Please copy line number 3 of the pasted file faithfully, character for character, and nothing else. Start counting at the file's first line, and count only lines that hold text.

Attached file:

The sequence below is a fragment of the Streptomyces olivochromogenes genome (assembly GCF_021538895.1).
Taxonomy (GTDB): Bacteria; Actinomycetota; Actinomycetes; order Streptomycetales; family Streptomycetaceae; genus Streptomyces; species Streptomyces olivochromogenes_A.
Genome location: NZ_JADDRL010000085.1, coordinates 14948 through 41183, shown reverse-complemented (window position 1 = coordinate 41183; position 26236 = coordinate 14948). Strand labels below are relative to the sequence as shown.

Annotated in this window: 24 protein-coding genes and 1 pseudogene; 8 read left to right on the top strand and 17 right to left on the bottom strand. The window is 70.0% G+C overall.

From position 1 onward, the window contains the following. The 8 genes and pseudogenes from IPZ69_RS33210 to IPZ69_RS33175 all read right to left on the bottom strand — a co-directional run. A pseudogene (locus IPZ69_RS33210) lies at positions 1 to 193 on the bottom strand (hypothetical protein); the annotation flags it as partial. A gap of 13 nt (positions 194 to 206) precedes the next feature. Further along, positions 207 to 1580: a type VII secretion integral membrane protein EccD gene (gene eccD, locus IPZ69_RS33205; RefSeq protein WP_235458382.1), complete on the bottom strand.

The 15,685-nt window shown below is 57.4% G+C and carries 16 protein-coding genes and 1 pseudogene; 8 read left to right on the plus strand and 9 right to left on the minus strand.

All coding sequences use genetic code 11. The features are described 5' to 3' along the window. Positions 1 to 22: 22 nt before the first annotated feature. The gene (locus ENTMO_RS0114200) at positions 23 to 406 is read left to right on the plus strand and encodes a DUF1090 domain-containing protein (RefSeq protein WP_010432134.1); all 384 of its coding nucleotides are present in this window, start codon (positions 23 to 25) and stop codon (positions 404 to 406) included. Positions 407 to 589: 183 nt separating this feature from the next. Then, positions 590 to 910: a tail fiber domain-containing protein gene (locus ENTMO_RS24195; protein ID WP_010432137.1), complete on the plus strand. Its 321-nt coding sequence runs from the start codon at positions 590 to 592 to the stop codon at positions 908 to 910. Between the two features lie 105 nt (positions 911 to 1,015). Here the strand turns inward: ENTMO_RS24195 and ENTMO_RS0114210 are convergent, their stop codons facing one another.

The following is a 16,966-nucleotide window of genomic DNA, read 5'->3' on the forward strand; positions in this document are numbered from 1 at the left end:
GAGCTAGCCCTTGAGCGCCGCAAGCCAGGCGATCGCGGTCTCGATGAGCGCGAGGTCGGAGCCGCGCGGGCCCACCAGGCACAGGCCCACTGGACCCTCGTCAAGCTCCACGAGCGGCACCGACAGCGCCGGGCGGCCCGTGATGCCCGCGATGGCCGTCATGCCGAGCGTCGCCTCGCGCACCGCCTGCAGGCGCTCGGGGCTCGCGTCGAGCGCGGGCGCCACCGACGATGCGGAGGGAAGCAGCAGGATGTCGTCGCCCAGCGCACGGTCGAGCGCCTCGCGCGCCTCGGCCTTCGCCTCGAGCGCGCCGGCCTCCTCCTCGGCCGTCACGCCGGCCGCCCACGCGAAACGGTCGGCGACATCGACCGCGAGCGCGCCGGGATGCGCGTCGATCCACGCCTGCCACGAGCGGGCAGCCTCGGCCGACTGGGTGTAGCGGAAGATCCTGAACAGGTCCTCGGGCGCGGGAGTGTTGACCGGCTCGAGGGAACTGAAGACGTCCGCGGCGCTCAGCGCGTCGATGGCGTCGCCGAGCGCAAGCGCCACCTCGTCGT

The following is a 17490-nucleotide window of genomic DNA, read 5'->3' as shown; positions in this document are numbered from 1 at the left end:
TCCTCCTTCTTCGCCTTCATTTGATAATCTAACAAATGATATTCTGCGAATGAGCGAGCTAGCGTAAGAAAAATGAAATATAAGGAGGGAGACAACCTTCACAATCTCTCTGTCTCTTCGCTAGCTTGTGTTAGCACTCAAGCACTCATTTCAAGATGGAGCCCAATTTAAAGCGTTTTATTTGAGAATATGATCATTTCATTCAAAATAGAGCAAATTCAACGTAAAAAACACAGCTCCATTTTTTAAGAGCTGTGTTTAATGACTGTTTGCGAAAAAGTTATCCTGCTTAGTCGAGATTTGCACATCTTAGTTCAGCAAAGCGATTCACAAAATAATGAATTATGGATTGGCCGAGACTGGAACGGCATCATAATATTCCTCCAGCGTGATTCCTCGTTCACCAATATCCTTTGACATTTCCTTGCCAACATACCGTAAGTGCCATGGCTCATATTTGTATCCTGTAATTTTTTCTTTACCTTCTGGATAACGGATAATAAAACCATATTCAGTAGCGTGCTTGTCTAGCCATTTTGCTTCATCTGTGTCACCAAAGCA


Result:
Genome location: NZ_JADDRL010000085.1, coordinates 14948 through 41183, shown reverse-complemented (window position 1 = coordinate 41183; position 26236 = coordinate 14948). Strand labels below are relative to the sequence as shown.